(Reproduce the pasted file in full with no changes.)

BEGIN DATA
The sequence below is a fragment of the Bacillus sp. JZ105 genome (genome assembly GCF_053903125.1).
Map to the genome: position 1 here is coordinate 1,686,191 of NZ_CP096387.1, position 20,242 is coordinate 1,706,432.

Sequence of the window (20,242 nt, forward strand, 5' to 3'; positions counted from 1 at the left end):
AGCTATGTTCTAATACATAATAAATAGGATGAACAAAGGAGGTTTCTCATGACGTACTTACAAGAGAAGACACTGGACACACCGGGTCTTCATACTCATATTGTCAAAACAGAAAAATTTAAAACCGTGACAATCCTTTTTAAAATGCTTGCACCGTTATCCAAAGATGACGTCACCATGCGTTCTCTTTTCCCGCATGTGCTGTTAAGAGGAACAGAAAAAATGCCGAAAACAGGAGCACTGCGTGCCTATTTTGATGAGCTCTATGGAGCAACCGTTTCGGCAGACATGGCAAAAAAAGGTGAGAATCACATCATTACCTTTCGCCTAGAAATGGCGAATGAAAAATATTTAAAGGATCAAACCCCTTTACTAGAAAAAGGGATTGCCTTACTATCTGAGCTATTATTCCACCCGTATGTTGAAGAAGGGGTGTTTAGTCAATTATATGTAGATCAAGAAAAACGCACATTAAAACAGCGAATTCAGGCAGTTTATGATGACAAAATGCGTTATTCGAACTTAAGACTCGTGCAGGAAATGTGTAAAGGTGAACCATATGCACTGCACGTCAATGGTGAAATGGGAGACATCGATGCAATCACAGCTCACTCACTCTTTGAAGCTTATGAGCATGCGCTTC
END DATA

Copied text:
The sequence below is a fragment of the Bacillus sp. JZ105 genome (genome assembly GCF_053903125.1).
Map to the genome: position 1 here is coordinate 1,686,191 of NZ_CP096387.1, position 20,242 is coordinate 1,706,432.

Sequence of the window (20,242 nt, forward strand, 5' to 3'; positions counted from 1 at the left end):
AGCTATGTTCTAATACATAATAAATAGGATGAACAAAGGAGGTTTCTCATGACGTACTTACAAGAGAAGACACTGGACACACCGGGTCTTCATACTCATATTGTCAAAACAGAAAAATTTAAAACCGTGACAATCCTTTTTAAAATGCTTGCACCGTTATCCAAAGATGACGTCACCATGCGTTCTCTTTTCCCGCATGTGCTGTTAAGAGGAACAGAAAAAATGCCGAAAACAGGAGCACTGCGTGCCTATTTTGATGAGCTCTATGGAGCAACCGTTTCGGCAGACATGGCAAAAAAAGGTGAGAATCACATCATTACCTTTCGCCTAGAAATGGCGAATGAAAAATATTTAAAGGATCAAACCCCTTTACTAGAAAAAGGGATTGCCTTACTATCTGAGCTATTATTCCACCCGTATGTTGAAGAAGGGGTGTTTAGTCAATTATATGTAGATCAAGAAAAACGCACATTAAAACAGCGAATTCAGGCAGTTTATGATGACAAAATGCGTTATTCGAACTTAAGACTCGTGCAGGAAATGTGTAAAGGTGAACCATATGCACTGCACGTCAATGGTGAAATGGGAGACATCGATGCAATCACAGCTCACTCACTCTTTGAAGCTTATGAGCATGCGCTTC